I found this article that was written by The Brooklyn Daily Eagle on September 1, 1949. The article is about the Farragut Housing Low Income housing. I find it interesting that 15 million dollars was placed on this “Boro Project”. Although it seems like a huge investment I wonder who was for the benefit for? The residents? Brooklyn? The government? No one? I remember in class we saw a documentary of similar low income housing in Tennessee I believe. I remember that housing failed and was demolished at the end. Having that in mind If the low income housing didn’t work then why make more. Sure the low income housing provides people with needs with a home for a low amount. In the article it states that the estimated price for every room would be about $8.82. It makes me wonder if the low income housing are the reason it degrades or prevents the development of Vinegar Hill, I will continue to research and look to see in other neighborhoods, and cities if having a low income housing affects in the community in both positive and negative ways.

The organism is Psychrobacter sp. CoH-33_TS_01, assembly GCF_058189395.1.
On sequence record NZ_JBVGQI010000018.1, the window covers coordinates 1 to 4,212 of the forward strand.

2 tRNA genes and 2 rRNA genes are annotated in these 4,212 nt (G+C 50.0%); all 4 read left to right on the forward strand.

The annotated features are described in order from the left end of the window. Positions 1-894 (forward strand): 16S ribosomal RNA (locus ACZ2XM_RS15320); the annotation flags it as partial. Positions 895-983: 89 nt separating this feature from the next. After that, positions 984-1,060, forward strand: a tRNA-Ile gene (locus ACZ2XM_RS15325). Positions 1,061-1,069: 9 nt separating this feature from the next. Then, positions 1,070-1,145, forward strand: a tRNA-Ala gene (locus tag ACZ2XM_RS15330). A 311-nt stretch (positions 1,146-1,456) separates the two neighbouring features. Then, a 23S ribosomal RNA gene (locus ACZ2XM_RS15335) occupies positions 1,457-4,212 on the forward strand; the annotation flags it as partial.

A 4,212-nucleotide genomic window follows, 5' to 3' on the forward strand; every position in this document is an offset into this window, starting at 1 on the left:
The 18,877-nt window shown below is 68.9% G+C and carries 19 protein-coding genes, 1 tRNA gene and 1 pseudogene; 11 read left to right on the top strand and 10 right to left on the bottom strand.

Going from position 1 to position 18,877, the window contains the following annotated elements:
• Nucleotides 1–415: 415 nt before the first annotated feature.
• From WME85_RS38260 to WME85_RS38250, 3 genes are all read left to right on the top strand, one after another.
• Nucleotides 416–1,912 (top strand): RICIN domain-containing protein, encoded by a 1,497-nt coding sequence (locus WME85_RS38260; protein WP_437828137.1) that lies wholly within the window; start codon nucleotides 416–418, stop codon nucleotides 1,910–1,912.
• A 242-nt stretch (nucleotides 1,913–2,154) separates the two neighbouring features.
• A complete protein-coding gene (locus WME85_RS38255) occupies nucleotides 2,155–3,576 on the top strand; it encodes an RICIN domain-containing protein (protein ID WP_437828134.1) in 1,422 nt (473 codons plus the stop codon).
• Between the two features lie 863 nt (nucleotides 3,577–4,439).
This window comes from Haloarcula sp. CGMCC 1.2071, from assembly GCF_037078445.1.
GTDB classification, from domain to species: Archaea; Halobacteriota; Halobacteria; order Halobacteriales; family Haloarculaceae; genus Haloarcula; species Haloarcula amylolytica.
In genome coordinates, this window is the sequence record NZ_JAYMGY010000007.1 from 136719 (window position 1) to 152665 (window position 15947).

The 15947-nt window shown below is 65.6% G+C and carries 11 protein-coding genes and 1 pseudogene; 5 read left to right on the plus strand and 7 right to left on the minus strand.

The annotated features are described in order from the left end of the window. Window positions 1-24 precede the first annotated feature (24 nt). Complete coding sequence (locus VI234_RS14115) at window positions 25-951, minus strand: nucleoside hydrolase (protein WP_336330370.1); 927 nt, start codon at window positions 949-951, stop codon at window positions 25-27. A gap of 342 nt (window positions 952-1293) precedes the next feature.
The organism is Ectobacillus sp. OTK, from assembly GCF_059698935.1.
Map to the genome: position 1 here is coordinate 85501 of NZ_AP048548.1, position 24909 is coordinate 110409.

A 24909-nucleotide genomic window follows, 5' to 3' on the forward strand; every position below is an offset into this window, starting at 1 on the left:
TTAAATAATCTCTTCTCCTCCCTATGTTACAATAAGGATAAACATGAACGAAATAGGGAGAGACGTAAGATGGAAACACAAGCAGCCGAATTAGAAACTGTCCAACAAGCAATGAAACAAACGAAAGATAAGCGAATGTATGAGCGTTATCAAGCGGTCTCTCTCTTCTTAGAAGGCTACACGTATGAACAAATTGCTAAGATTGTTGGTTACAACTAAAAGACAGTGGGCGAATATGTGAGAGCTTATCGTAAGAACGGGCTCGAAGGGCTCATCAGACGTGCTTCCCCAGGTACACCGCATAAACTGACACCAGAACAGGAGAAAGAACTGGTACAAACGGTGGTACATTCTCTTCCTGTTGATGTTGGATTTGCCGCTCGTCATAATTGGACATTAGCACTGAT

Topic : Preservation & Development
Theme : Vinegar Hill / Brooklyn Navy Yard History
Purpose : The purpose I decided to blog about the Brooklyn Navy Yard image because I believe that the opening / closing of BNY is the reason as to why Vinegar hill has been developed the way it is. I wanted to see an early image of the BNY and compare it to how it is now if possible. if I were to compare my visits to vinegar hill I can see the big difference of the development that Vinegar Hill has gone through. I say that because vinegar hill is not a rural area that has animal roaming around. If I were to compare vinegar hill to neighborhoods in Manhattan or even to its neighbor DUMBO I would say that Vinegar hill hasn’t really been developed to the rate that other surrounding neighborhoods have gone through. I want to find the urban planner (developer) reasons to understand the reasons or to see how he envisioned Vinegar Hill. I would look to see if there are any records of the legal documents for the developments of Vinegar Hill.